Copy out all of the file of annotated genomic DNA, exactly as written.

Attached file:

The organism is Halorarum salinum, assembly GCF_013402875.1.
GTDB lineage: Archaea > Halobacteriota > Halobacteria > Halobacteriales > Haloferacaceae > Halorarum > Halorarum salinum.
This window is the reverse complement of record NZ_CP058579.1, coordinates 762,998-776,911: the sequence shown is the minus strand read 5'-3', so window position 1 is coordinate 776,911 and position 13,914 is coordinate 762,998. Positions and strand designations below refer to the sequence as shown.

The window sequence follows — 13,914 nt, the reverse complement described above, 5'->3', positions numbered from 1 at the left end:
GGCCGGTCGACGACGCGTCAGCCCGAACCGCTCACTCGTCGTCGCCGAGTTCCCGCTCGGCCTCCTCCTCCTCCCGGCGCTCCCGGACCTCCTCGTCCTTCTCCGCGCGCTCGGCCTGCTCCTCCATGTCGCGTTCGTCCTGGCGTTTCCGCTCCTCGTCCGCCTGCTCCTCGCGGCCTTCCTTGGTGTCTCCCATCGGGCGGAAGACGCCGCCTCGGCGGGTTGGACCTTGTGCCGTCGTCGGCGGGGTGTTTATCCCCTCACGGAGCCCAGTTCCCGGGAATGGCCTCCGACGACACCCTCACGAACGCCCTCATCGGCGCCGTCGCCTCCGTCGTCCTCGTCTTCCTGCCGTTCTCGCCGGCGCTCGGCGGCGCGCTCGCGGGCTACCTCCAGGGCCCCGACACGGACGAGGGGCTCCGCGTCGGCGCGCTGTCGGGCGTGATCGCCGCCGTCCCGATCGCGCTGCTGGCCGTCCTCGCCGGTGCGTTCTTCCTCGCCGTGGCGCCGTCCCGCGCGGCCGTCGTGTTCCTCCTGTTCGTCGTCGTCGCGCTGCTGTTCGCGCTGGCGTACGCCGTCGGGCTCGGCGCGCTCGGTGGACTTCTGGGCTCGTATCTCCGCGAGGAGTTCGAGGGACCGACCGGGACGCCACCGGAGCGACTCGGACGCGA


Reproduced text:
The organism is Halorarum salinum, assembly GCF_013402875.1.
GTDB lineage: Archaea > Halobacteriota > Halobacteria > Halobacteriales > Haloferacaceae > Halorarum > Halorarum salinum.
This window is the reverse complement of record NZ_CP058579.1, coordinates 762,998-776,911: the sequence shown is the minus strand read 5'-3', so window position 1 is coordinate 776,911 and position 13,914 is coordinate 762,998. Positions and strand designations below refer to the sequence as shown.

The window sequence follows — 13,914 nt, the reverse complement described above, 5'->3', positions numbered from 1 at the left end:
GGCCGGTCGACGACGCGTCAGCCCGAACCGCTCACTCGTCGTCGCCGAGTTCCCGCTCGGCCTCCTCCTCCTCCCGGCGCTCCCGGACCTCCTCGTCCTTCTCCGCGCGCTCGGCCTGCTCCTCCATGTCGCGTTCGTCCTGGCGTTTCCGCTCCTCGTCCGCCTGCTCCTCGCGGCCTTCCTTGGTGTCTCCCATCGGGCGGAAGACGCCGCCTCGGCGGGTTGGACCTTGTGCCGTCGTCGGCGGGGTGTTTATCCCCTCACGGAGCCCAGTTCCCGGGAATGGCCTCCGACGACACCCTCACGAACGCCCTCATCGGCGCCGTCGCCTCCGTCGTCCTCGTCTTCCTGCCGTTCTCGCCGGCGCTCGGCGGCGCGCTCGCGGGCTACCTCCAGGGCCCCGACACGGACGAGGGGCTCCGCGTCGGCGCGCTGTCGGGCGTGATCGCCGCCGTCCCGATCGCGCTGCTGGCCGTCCTCGCCGGTGCGTTCTTCCTCGCCGTGGCGCCGTCCCGCGCGGCCGTCGTGTTCCTCCTGTTCGTCGTCGTCGCGCTGCTGTTCGCGCTGGCGTACGCCGTCGGGCTCGGCGCGCTCGGTGGACTTCTGGGCTCGTATCTCCGCGAGGAGTTCGAGGGACCGACCGGGACGCCACCGGAGCGACTCGGACGCGA